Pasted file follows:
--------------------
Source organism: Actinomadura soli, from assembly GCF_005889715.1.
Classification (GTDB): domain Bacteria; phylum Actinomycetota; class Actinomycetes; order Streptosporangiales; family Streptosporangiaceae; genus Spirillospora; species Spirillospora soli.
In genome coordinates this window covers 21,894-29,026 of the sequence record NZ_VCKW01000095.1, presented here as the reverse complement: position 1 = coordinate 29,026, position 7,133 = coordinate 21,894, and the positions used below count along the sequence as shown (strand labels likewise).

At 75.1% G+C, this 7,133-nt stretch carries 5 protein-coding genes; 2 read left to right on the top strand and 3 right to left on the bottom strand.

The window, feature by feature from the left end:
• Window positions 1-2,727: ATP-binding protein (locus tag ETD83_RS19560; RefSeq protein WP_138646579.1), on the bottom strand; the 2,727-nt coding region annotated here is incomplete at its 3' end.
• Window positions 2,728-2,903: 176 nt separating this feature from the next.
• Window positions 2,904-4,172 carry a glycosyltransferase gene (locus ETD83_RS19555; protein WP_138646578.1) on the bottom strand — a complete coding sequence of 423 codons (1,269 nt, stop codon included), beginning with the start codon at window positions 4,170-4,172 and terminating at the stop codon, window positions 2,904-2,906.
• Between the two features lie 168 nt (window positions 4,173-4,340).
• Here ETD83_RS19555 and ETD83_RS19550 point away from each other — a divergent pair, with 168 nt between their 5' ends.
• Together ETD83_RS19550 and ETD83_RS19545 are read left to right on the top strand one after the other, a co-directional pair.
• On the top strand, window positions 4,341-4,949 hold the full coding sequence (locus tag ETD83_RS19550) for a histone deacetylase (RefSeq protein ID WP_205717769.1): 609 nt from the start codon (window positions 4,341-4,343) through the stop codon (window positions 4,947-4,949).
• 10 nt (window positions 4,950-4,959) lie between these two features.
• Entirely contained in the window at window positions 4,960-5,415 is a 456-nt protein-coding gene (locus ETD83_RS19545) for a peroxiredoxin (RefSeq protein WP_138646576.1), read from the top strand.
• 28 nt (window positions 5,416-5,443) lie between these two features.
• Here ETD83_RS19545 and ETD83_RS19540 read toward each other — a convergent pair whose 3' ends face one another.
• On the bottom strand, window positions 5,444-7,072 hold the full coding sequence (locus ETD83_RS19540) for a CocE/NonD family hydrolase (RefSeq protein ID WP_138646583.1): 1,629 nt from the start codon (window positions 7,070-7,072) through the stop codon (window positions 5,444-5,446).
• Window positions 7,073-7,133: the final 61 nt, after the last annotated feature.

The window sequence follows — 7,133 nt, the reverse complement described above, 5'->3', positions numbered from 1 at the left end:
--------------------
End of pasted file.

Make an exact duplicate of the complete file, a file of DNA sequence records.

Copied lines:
Source organism: Actinomadura soli, from assembly GCF_005889715.1.
Classification (GTDB): domain Bacteria; phylum Actinomycetota; class Actinomycetes; order Streptosporangiales; family Streptosporangiaceae; genus Spirillospora; species Spirillospora soli.
In genome coordinates this window covers 21,894-29,026 of the sequence record NZ_VCKW01000095.1, presented here as the reverse complement: position 1 = coordinate 29,026, position 7,133 = coordinate 21,894, and the positions used below count along the sequence as shown (strand labels likewise).

At 75.1% G+C, this 7,133-nt stretch carries 5 protein-coding genes; 2 read left to right on the top strand and 3 right to left on the bottom strand.

The window, feature by feature from the left end:
• Window positions 1-2,727: ATP-binding protein (locus tag ETD83_RS19560; RefSeq protein WP_138646579.1), on the bottom strand; the 2,727-nt coding region annotated here is incomplete at its 3' end.
• Window positions 2,728-2,903: 176 nt separating this feature from the next.
• Window positions 2,904-4,172 carry a glycosyltransferase gene (locus ETD83_RS19555; protein WP_138646578.1) on the bottom strand — a complete coding sequence of 423 codons (1,269 nt, stop codon included), beginning with the start codon at window positions 4,170-4,172 and terminating at the stop codon, window positions 2,904-2,906.
• Between the two features lie 168 nt (window positions 4,173-4,340).
• Here ETD83_RS19555 and ETD83_RS19550 point away from each other — a divergent pair, with 168 nt between their 5' ends.
• Together ETD83_RS19550 and ETD83_RS19545 are read left to right on the top strand one after the other, a co-directional pair.
• On the top strand, window positions 4,341-4,949 hold the full coding sequence (locus tag ETD83_RS19550) for a histone deacetylase (RefSeq protein ID WP_205717769.1): 609 nt from the start codon (window positions 4,341-4,343) through the stop codon (window positions 4,947-4,949).
• 10 nt (window positions 4,950-4,959) lie between these two features.
• Entirely contained in the window at window positions 4,960-5,415 is a 456-nt protein-coding gene (locus ETD83_RS19545) for a peroxiredoxin (RefSeq protein WP_138646576.1), read from the top strand.
• 28 nt (window positions 5,416-5,443) lie between these two features.
• Here ETD83_RS19545 and ETD83_RS19540 read toward each other — a convergent pair whose 3' ends face one another.
• On the bottom strand, window positions 5,444-7,072 hold the full coding sequence (locus ETD83_RS19540) for a CocE/NonD family hydrolase (RefSeq protein ID WP_138646583.1): 1,629 nt from the start codon (window positions 7,070-7,072) through the stop codon (window positions 5,444-5,446).
• Window positions 7,073-7,133: the final 61 nt, after the last annotated feature.

The window sequence follows — 7,133 nt, the reverse complement described above, 5'->3', positions numbered from 1 at the left end: